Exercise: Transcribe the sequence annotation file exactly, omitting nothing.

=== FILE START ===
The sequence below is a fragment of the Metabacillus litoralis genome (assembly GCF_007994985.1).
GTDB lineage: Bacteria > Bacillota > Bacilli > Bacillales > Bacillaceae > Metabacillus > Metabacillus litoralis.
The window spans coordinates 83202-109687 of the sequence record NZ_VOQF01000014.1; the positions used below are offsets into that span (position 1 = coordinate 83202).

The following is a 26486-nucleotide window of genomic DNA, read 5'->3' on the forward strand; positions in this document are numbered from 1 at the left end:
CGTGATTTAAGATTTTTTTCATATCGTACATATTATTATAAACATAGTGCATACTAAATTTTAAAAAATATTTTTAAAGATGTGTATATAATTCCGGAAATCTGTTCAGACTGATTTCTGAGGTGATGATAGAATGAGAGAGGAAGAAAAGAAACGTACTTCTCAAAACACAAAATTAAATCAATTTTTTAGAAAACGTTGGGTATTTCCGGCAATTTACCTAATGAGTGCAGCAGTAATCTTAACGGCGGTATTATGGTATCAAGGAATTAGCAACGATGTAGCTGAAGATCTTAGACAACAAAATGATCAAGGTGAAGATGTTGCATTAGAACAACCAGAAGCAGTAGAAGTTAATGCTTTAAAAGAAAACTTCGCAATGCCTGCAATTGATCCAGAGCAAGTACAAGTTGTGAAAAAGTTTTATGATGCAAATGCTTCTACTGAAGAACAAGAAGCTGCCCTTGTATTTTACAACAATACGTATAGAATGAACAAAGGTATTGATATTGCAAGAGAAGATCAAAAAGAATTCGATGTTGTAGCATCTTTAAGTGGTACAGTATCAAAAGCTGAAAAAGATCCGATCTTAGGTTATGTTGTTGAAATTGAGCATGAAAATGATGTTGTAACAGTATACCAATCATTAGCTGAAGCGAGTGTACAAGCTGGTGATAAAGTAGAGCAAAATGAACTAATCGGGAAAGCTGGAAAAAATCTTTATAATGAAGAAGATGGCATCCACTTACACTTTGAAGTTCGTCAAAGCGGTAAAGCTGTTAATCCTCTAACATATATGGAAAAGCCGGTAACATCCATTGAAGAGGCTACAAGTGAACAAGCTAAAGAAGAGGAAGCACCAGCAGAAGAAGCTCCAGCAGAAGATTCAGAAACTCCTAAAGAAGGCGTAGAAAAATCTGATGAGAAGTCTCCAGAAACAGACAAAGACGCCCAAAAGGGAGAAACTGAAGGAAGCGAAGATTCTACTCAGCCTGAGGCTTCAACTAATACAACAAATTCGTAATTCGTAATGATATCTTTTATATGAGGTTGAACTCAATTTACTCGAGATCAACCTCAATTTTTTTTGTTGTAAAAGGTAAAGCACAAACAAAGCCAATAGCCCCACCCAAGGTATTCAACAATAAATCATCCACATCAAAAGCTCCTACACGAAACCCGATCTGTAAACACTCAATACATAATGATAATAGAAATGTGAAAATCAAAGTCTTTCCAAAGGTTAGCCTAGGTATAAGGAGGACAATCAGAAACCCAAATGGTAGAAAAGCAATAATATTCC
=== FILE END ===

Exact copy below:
The sequence below is a fragment of the Metabacillus litoralis genome (assembly GCF_007994985.1).
GTDB lineage: Bacteria > Bacillota > Bacilli > Bacillales > Bacillaceae > Metabacillus > Metabacillus litoralis.
The window spans coordinates 83202-109687 of the sequence record NZ_VOQF01000014.1; the positions used below are offsets into that span (position 1 = coordinate 83202).

The following is a 26486-nucleotide window of genomic DNA, read 5'->3' on the forward strand; positions in this document are numbered from 1 at the left end:
CGTGATTTAAGATTTTTTTCATATCGTACATATTATTATAAACATAGTGCATACTAAATTTTAAAAAATATTTTTAAAGATGTGTATATAATTCCGGAAATCTGTTCAGACTGATTTCTGAGGTGATGATAGAATGAGAGAGGAAGAAAAGAAACGTACTTCTCAAAACACAAAATTAAATCAATTTTTTAGAAAACGTTGGGTATTTCCGGCAATTTACCTAATGAGTGCAGCAGTAATCTTAACGGCGGTATTATGGTATCAAGGAATTAGCAACGATGTAGCTGAAGATCTTAGACAACAAAATGATCAAGGTGAAGATGTTGCATTAGAACAACCAGAAGCAGTAGAAGTTAATGCTTTAAAAGAAAACTTCGCAATGCCTGCAATTGATCCAGAGCAAGTACAAGTTGTGAAAAAGTTTTATGATGCAAATGCTTCTACTGAAGAACAAGAAGCTGCCCTTGTATTTTACAACAATACGTATAGAATGAACAAAGGTATTGATATTGCAAGAGAAGATCAAAAAGAATTCGATGTTGTAGCATCTTTAAGTGGTACAGTATCAAAAGCTGAAAAAGATCCGATCTTAGGTTATGTTGTTGAAATTGAGCATGAAAATGATGTTGTAACAGTATACCAATCATTAGCTGAAGCGAGTGTACAAGCTGGTGATAAAGTAGAGCAAAATGAACTAATCGGGAAAGCTGGAAAAAATCTTTATAATGAAGAAGATGGCATCCACTTACACTTTGAAGTTCGTCAAAGCGGTAAAGCTGTTAATCCTCTAACATATATGGAAAAGCCGGTAACATCCATTGAAGAGGCTACAAGTGAACAAGCTAAAGAAGAGGAAGCACCAGCAGAAGAAGCTCCAGCAGAAGATTCAGAAACTCCTAAAGAAGGCGTAGAAAAATCTGATGAGAAGTCTCCAGAAACAGACAAAGACGCCCAAAAGGGAGAAACTGAAGGAAGCGAAGATTCTACTCAGCCTGAGGCTTCAACTAATACAACAAATTCGTAATTCGTAATGATATCTTTTATATGAGGTTGAACTCAATTTACTCGAGATCAACCTCAATTTTTTTTGTTGTAAAAGGTAAAGCACAAACAAAGCCAATAGCCCCACCCAAGGTATTCAACAATAAATCATCCACATCAAAAGCTCCTACACGAAACCCGATCTGTAAACACTCAATACATAATGATAATAGAAATGTGAAAATCAAAGTCTTTCCAAAGGTTAGCCTAGGTATAAGGAGGACAATCAGAAACCCAAATGGTAGAAAAGCAATAATATTCC